Right after Christmas of last year, I posted about my first run in with the KORG nanoKONTROL and my adventures in getting it hooked up with ProTools. Many things have happened in the intervening seven months, but two items are of particular note here. First off, KORG came out with an updated version of the nano series, tweaking all of them in pretty good ways all around. Second, I finished graduate school, and set about to upgrade a bunch of bits of studio equipment and software as a kind of graduation present.
I’ve only had it plugged in for a few minutes, but the nanoKONTROL2 is an upgrade to its predecessor in many ways. First off, it has native support of the HUI protocol, which ProTools speaks without any further configuration. Thus, you plug this guy in, fire up ProTools (or any number of other editor softwares), and you’re good to go. One of the most immediate differences is the support for the lights behind all the buttons. While the original nanoKONTROL does have lighted buttons, the hacked scene file I had to use to hook it up didn’t let the DAW light buttons up appropriately. Thus, you had no indication on your control of the state of any of your tracks, or even which tracks were selected. Withe the nanoKONTROL2, all of this comes working out of the box. The dedicated solo, mute, and record switches work exactly as you’d expect, and the transport controls all do what they should as well. There are a few new controls on this device as well. In particular, there are buttons for switching track groups (something that had to be done with a mouse with the original nanoKONTROL) and for navigating between markers in the song. Even a few minutes in and it’s already a better experience overall.
I feel kinda bad about upgrading so soon after getting the original, but it’s hard to argue with such progress. I’m going to keep it around for the moment and reprogram it into a general MIDI controller, with the intent of using it in software synths, effects plugins, and things of that nature. We’ll see if it ends up being truly useful in that mode, but there are at least many good possibilities ahead.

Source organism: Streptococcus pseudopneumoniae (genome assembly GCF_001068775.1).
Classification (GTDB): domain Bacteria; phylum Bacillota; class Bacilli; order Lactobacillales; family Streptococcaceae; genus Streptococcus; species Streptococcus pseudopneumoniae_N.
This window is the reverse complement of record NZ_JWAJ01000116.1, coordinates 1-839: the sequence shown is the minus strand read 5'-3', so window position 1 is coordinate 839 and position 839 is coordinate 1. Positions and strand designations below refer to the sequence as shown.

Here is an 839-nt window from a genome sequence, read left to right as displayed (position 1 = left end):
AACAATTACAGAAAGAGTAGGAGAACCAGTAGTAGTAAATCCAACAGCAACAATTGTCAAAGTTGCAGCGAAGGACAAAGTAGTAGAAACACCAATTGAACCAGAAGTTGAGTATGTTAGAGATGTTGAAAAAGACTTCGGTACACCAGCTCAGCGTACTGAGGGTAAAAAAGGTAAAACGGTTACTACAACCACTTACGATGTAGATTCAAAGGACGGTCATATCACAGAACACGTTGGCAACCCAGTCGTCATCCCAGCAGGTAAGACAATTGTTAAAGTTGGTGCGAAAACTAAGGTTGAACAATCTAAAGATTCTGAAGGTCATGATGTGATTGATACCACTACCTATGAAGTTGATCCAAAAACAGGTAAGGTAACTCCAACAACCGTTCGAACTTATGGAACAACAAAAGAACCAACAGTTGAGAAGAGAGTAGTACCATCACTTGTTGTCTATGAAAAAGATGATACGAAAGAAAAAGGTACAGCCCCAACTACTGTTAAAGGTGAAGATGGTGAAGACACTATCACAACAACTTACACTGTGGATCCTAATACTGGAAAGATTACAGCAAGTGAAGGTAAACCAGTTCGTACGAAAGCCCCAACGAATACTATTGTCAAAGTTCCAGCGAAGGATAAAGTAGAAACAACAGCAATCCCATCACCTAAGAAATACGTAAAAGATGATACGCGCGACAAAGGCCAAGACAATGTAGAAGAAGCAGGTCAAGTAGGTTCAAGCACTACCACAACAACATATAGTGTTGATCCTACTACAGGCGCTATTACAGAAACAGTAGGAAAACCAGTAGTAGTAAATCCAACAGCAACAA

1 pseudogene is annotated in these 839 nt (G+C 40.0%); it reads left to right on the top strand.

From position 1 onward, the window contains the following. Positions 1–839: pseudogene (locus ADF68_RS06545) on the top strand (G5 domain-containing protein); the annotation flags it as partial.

Another newcomer to the recording studio is the Akai MPD18, a 16-pad drum controller. As I understand it, this is what one uses to create Phat Beatz. Or bizzeatz. I’m not sure, really. In any case, the velocity sensitive pads on this will be much more conducive to programming drum tracks than either a mouse or a piano keyboard ever were. Since it’s just a basic MIDI controller as well, and not a drum machine in and of itself, I can also use this as a MIDI trigger for other things. Perhaps someday if I ever get up the nerve to play live, this will all come in handy.
As you can see by the low-quality smartphone shots of my desk here, all of these devices leave me with about a mile and a half of USB cables strewn about, leading me to get yet another USB hub for the workstation. Several years ago, I very gladly picked up one of these guys to keep things from falling back into the oblivion behind my desk. Cordies are totally awesome. So simple of an idea, but so well executed. I haven’t yet figured out if latency is going to be an issue with all of the intervening hardware, but I guess we’ll find out soon enough.
The rest of the studio upgrade is all software, most of which is still on its way. Finally able to upgrade ProTools, Reason, Melodyne, and Amplitube to their latest releases, I’ll have a shiny and full suite of new tools with which to work on new music.
Oh yeah– there is new music. There is actually quite a lot of new music, and once I get all the software installed and set up, I’m going to be working on it in earnest. Keep tuned for more of that.